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WHEN HE WHO ADORES THEE".

AIRThe Fox's Sleep.

When he who adores thee has left but the name ; . Of his fault and his sorrows behind, Oh! say, wilt thou weep when they darken the

fame . Of a life that for thee was resign'd? Yes, weep! and, however my foes may condemn,

Thy tears shall efface their decree; For Heaven can witness, though guilty to them,

I have been but too faithful to thee!

With thee were the dreams of my earliest love,

Every thought of my reason was thine:-
In my last humble pray’r to the Spirit above,

Thy name shall be mingled with mine!

These words allude to a story in an old Irish manuscript, which is too long and too melancholy to be inserted here.

Oh! bless'd are the lovers and friends who shall

live The days of thy glory to see; But the next dearest blessing that Heaven can

give Is the pride of thus dying for thee!

THE HARP THAT ONCE THROUGH TORA'S

HALLS.

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The harp that once through Tara's halls,

The soul of music shed,
Now hangs as mute on Tara's walls

As if that soul were fled:-
So sleeps the pride of former days,

So glory's thrill is o'er;
And hearts, that once beat high for praise,

Now feel that pulse no more!

No more to chiefs and ladies bright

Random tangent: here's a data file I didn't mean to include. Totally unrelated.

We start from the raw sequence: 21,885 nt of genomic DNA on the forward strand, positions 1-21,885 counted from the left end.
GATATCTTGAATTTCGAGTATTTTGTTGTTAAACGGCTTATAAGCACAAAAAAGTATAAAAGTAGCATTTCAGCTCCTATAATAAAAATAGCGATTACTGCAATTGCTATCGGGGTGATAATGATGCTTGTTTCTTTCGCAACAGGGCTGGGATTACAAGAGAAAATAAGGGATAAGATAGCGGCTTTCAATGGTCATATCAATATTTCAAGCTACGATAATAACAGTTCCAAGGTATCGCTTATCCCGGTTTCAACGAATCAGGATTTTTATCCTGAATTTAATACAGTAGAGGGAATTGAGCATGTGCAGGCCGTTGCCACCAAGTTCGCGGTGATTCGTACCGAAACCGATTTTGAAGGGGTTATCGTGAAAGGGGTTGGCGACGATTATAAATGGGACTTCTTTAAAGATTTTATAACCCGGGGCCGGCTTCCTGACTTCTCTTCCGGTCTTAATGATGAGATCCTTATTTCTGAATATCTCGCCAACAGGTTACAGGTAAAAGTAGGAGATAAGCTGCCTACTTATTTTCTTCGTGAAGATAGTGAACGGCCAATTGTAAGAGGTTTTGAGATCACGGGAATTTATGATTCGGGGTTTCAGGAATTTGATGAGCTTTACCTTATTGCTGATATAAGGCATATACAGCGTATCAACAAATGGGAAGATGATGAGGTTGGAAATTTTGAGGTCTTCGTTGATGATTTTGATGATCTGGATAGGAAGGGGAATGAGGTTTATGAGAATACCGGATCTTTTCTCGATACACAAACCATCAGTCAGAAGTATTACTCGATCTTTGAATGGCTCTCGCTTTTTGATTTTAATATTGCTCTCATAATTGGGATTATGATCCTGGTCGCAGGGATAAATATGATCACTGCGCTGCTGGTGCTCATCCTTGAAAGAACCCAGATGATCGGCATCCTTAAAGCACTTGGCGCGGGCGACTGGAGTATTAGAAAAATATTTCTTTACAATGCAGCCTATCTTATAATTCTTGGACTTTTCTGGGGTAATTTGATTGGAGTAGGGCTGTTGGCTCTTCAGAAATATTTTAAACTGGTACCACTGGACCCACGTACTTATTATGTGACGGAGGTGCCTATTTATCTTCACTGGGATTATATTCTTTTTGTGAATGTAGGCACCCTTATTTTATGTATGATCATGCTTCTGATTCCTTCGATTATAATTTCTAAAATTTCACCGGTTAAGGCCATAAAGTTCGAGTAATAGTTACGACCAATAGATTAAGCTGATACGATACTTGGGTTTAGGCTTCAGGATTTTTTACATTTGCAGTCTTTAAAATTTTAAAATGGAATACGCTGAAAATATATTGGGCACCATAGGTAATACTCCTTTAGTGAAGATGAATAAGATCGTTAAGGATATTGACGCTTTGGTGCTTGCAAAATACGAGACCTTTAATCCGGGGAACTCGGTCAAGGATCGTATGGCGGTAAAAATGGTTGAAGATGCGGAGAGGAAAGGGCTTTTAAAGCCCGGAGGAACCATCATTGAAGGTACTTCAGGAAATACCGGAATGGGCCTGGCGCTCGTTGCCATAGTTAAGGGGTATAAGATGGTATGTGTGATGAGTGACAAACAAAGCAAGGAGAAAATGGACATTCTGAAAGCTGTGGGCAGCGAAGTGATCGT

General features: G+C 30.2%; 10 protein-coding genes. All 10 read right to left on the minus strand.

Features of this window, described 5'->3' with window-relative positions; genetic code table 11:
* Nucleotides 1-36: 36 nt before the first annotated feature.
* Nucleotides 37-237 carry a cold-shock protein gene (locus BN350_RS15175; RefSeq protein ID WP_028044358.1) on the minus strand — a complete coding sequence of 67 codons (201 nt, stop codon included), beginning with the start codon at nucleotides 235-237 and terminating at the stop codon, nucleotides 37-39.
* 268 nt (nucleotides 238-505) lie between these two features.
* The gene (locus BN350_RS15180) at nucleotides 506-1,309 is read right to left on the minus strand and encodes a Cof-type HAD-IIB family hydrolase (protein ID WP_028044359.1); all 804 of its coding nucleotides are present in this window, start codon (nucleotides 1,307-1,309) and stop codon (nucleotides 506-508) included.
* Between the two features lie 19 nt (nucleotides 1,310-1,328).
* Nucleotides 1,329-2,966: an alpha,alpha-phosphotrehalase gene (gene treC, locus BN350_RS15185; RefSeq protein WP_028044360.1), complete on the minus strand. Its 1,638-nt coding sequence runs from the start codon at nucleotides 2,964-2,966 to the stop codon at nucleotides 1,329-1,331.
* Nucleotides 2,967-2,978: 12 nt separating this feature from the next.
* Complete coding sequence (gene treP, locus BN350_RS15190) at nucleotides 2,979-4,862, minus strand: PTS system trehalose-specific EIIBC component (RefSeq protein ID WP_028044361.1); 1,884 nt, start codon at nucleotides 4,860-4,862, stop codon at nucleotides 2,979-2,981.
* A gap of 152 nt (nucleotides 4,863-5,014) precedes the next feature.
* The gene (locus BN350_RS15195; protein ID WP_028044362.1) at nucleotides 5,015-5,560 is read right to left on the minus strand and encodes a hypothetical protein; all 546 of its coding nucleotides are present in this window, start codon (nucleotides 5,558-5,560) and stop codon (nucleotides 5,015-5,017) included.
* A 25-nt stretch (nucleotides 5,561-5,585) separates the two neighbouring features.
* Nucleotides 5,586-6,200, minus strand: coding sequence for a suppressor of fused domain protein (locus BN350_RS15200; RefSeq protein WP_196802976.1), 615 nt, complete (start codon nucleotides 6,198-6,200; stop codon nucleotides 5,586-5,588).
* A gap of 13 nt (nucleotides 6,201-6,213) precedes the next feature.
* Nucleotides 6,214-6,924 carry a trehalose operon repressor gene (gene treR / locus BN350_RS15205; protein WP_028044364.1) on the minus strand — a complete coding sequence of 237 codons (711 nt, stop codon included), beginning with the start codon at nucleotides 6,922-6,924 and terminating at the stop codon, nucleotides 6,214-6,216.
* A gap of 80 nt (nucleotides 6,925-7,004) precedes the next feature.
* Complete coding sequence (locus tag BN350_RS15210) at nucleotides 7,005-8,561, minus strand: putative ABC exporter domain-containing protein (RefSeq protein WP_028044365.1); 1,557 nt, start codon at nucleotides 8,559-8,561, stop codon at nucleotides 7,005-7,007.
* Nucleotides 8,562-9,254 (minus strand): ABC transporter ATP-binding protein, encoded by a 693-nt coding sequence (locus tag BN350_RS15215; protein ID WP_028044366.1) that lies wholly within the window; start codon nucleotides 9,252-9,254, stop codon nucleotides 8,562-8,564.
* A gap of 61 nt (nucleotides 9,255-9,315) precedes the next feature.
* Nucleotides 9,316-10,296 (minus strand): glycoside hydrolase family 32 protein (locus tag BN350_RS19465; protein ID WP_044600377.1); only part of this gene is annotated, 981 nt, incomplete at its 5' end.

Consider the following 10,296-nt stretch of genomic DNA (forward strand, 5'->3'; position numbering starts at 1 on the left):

The harp of Tara swells;
The chord, alone, that breaks at night,

Its tale of ruin tells:-
Thus Freedom now so seldom wakes,

The only throb she gives
Is when some heart indignant breaks,

To shew that still she lives!

FLY NOT YET.

Air-Planaty Kelly.

Fly not yet, 'tis just the hour, .
When pleasure, like the midnight flower,
That scorns the eye of vulgar light,
Begins to bloom for sons of night,

And maids who love the moon! 'Twas but to bless these hours of shade That beauty and the moon were made; 'Tis then their soft attractions glowing Set the tides and goblets flowing!

Oh! stay,—oh! stay,-
Joy so seldom weaves a chain,
Like this to-night, that, oh! tis pain

To break its links so soon.

Fly not yet! the fount that play'd,
In times of old, through Ammon's shade',
Though icy cold by day it ran,
Yet still, like souls of mirth, began

To burn when night was near;
And thus should woman's heart and looks
At noon be cold as winter-brooks,
Nor kindle till the night, returning,
Brings their genial hour for burning.

Oh! stay,—oh! stay,-
When did morning ever break!
And find such beaming eyes awake

As those that sparkle here!

1 Solis Fons, near the Temple of Ammon.

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